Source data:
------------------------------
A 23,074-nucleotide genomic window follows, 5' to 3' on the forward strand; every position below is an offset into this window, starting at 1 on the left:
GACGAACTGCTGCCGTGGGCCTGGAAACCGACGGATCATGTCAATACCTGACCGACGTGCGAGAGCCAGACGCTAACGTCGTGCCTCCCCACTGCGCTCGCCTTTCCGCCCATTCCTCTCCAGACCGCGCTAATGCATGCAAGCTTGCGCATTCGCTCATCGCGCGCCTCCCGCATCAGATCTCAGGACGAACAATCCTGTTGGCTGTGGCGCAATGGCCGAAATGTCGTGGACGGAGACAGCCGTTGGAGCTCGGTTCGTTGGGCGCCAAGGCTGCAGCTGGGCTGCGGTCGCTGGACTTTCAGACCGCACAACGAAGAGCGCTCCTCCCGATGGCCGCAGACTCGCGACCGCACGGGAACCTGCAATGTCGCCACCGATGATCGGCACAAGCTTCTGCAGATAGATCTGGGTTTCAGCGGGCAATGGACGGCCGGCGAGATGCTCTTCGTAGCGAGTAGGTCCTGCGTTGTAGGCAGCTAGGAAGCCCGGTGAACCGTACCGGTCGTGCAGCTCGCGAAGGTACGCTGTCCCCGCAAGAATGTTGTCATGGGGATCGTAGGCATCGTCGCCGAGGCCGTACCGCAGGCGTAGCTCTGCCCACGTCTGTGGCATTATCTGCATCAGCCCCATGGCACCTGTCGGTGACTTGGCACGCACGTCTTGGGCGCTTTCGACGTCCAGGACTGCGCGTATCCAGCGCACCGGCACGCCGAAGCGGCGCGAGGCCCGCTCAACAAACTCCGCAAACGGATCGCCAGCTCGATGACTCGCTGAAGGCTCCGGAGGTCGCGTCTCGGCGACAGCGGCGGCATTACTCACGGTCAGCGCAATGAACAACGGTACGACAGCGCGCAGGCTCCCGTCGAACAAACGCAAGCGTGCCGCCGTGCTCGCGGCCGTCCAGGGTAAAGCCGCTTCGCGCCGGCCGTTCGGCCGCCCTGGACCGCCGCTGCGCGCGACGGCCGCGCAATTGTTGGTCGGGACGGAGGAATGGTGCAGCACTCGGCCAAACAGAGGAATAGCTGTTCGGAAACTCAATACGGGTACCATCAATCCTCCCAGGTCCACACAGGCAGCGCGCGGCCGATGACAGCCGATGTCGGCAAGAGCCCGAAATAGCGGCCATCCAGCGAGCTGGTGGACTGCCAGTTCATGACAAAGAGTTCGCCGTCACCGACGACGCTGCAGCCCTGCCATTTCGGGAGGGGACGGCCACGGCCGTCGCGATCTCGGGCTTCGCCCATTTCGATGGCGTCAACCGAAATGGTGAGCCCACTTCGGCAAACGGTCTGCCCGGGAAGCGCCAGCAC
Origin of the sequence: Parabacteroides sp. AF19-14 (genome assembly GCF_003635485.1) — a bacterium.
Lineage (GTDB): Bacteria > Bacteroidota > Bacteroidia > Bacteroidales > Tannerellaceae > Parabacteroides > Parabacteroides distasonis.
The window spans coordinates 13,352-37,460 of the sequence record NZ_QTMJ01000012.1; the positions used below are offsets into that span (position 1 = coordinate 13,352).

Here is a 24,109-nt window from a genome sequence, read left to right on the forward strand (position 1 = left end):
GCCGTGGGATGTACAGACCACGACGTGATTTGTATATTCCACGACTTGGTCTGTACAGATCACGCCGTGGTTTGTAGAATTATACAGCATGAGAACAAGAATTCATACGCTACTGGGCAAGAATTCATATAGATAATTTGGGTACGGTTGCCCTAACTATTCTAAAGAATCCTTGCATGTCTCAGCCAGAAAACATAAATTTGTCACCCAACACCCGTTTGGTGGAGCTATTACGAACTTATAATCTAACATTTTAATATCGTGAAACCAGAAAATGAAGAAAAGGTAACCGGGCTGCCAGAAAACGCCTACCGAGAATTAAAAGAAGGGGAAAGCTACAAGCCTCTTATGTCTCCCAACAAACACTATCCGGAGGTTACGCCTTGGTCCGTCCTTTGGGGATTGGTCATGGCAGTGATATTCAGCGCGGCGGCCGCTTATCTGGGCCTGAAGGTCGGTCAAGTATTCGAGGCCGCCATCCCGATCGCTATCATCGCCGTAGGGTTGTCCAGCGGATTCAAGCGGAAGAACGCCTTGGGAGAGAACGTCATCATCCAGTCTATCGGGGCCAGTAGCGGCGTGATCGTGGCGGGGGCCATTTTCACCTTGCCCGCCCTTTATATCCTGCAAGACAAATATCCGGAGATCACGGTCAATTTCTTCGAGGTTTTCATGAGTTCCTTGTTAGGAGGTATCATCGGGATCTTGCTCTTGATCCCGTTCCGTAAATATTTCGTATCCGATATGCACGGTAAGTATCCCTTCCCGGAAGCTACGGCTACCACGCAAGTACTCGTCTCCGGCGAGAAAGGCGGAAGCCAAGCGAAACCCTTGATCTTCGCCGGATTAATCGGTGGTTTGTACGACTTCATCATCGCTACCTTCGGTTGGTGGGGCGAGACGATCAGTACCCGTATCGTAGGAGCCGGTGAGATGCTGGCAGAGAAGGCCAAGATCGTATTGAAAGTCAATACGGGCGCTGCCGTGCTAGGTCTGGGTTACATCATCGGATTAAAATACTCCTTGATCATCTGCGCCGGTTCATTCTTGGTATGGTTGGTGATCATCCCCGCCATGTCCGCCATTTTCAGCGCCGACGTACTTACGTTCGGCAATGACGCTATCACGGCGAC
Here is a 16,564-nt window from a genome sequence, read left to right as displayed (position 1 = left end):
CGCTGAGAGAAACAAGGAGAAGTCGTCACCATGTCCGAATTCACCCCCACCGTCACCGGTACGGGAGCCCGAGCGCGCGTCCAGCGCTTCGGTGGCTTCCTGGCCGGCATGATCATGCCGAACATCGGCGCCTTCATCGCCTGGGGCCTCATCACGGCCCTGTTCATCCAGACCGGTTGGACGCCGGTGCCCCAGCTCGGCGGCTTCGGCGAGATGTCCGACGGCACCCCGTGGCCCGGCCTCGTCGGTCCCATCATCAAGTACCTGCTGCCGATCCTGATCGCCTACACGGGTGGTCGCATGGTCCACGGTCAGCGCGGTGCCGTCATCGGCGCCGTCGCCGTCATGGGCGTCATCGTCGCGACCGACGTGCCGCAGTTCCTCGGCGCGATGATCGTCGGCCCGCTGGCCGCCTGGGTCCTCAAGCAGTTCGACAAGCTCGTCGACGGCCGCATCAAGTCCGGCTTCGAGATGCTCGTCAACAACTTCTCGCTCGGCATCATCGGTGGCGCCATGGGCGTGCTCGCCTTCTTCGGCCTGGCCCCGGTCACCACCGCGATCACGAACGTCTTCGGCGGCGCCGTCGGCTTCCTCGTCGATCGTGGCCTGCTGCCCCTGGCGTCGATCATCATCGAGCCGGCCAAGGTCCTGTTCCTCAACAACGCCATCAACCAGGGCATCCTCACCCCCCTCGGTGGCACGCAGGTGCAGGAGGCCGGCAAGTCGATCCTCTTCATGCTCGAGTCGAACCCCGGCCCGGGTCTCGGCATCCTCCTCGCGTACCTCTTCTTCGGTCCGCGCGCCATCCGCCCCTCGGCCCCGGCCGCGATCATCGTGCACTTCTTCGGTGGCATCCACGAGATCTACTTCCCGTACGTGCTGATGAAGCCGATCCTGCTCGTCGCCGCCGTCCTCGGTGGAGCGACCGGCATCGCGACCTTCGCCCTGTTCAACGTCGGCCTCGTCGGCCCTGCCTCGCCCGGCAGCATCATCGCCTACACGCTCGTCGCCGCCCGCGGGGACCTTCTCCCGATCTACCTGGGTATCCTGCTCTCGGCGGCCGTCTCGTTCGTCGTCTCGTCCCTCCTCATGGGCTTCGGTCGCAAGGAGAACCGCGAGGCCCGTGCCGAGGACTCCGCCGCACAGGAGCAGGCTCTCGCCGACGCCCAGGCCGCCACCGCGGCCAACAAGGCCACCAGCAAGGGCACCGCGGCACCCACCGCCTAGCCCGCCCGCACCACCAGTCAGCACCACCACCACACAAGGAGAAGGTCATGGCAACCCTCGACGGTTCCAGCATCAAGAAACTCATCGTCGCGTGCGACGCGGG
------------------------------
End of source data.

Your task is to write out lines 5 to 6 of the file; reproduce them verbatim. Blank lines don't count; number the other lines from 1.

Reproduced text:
The window spans coordinates 13,352-37,460 of the sequence record NZ_QTMJ01000012.1; the positions used below are offsets into that span (position 1 = coordinate 13,352).

Here is a 24,109-nt window from a genome sequence, read left to right on the forward strand (position 1 = left end):